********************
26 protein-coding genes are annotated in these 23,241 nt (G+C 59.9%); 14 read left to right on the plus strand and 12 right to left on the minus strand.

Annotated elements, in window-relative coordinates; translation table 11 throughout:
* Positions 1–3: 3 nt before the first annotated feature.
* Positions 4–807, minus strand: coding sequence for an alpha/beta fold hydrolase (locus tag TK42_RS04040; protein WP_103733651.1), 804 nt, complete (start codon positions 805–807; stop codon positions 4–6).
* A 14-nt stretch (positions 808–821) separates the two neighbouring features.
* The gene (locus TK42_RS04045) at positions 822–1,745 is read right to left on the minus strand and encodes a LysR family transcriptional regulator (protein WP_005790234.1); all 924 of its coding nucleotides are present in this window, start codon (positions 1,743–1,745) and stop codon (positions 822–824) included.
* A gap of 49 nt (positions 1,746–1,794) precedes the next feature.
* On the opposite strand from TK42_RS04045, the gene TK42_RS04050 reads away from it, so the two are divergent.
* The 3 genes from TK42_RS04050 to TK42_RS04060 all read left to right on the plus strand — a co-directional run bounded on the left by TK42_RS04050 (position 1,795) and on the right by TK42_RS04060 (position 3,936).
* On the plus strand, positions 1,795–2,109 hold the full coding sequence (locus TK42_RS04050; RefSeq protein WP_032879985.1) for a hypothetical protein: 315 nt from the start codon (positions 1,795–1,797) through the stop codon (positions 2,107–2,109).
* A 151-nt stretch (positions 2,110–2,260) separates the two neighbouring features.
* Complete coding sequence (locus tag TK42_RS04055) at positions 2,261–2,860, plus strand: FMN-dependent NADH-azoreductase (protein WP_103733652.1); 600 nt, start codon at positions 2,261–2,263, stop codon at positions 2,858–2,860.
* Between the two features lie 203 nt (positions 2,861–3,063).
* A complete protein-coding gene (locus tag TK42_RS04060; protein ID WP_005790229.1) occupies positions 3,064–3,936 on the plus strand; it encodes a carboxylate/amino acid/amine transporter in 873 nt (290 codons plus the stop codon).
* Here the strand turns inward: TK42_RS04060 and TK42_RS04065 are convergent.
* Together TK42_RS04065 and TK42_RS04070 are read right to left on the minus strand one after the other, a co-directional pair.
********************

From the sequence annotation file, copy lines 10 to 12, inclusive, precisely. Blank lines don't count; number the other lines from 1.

* On the plus strand, positions 1,795–2,109 hold the full coding sequence (locus TK42_RS04050; RefSeq protein WP_032879985.1) for a hypothetical protein: 315 nt from the start codon (positions 1,795–1,797) through the stop codon (positions 2,107–2,109).
* A 151-nt stretch (positions 2,110–2,260) separates the two neighbouring features.
* Complete coding sequence (locus tag TK42_RS04055) at positions 2,261–2,860, plus strand: FMN-dependent NADH-azoreductase (protein WP_103733652.1); 600 nt, start codon at positions 2,261–2,263, stop codon at positions 2,858–2,860.